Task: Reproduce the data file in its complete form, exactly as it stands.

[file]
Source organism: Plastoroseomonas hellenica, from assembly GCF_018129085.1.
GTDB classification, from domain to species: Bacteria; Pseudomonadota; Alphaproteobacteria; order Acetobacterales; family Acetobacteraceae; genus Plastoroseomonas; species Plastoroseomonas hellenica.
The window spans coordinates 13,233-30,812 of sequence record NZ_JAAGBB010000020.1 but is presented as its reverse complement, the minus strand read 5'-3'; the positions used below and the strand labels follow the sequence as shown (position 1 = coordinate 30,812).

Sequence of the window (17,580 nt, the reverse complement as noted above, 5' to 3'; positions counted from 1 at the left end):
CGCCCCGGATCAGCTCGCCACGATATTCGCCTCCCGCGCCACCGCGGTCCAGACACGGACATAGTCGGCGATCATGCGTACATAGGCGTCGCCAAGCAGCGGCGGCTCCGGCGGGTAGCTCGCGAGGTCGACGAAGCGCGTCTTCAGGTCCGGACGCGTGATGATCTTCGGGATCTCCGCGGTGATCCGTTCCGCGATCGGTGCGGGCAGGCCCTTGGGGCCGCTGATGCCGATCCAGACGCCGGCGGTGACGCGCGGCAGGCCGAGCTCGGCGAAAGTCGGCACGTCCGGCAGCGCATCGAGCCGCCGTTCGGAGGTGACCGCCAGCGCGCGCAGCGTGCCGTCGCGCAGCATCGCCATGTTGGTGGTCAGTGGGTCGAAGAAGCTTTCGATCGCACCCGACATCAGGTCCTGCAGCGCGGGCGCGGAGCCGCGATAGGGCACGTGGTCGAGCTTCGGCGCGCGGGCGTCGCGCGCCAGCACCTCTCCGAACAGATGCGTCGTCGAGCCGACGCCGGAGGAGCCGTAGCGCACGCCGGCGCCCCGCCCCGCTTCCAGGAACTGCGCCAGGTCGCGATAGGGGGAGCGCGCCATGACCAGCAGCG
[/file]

Source organism: Plastoroseomonas hellenica, from assembly GCF_018129085.1.
GTDB classification, from domain to species: Bacteria; Pseudomonadota; Alphaproteobacteria; order Acetobacterales; family Acetobacteraceae; genus Plastoroseomonas; species Plastoroseomonas hellenica.
The window spans coordinates 13,233-30,812 of sequence record NZ_JAAGBB010000020.1 but is presented as its reverse complement, the minus strand read 5'-3'; the positions used below and the strand labels follow the sequence as shown (position 1 = coordinate 30,812).

Sequence of the window (17,580 nt, the reverse complement as noted above, 5' to 3'; positions counted from 1 at the left end):
CGCCCCGGATCAGCTCGCCACGATATTCGCCTCCCGCGCCACCGCGGTCCAGACACGGACATAGTCGGCGATCATGCGTACATAGGCGTCGCCAAGCAGCGGCGGCTCCGGCGGGTAGCTCGCGAGGTCGACGAAGCGCGTCTTCAGGTCCGGACGCGTGATGATCTTCGGGATCTCCGCGGTGATCCGTTCCGCGATCGGTGCGGGCAGGCCCTTGGGGCCGCTGATGCCGATCCAGACGCCGGCGGTGACGCGCGGCAGGCCGAGCTCGGCGAAAGTCGGCACGTCCGGCAGCGCATCGAGCCGCCGTTCGGAGGTGACCGCCAGCGCGCGCAGCGTGCCGTCGCGCAGCATCGCCATGTTGGTGGTCAGTGGGTCGAAGAAGCTTTCGATCGCACCCGACATCAGGTCCTGCAGCGCGGGCGCGGAGCCGCGATAGGGCACGTGGTCGAGCTTCGGCGCGCGGGCGTCGCGCGCCAGCACCTCTCCGAACAGATGCGTCGTCGAGCCGACGCCGGAGGAGCCGTAGCGCACGCCGGCGCCCCGCCCCGCTTCCAGGAACTGCGCCAGGTCGCGATAGGGGGAGCGCGCCATGACCAGCAGCG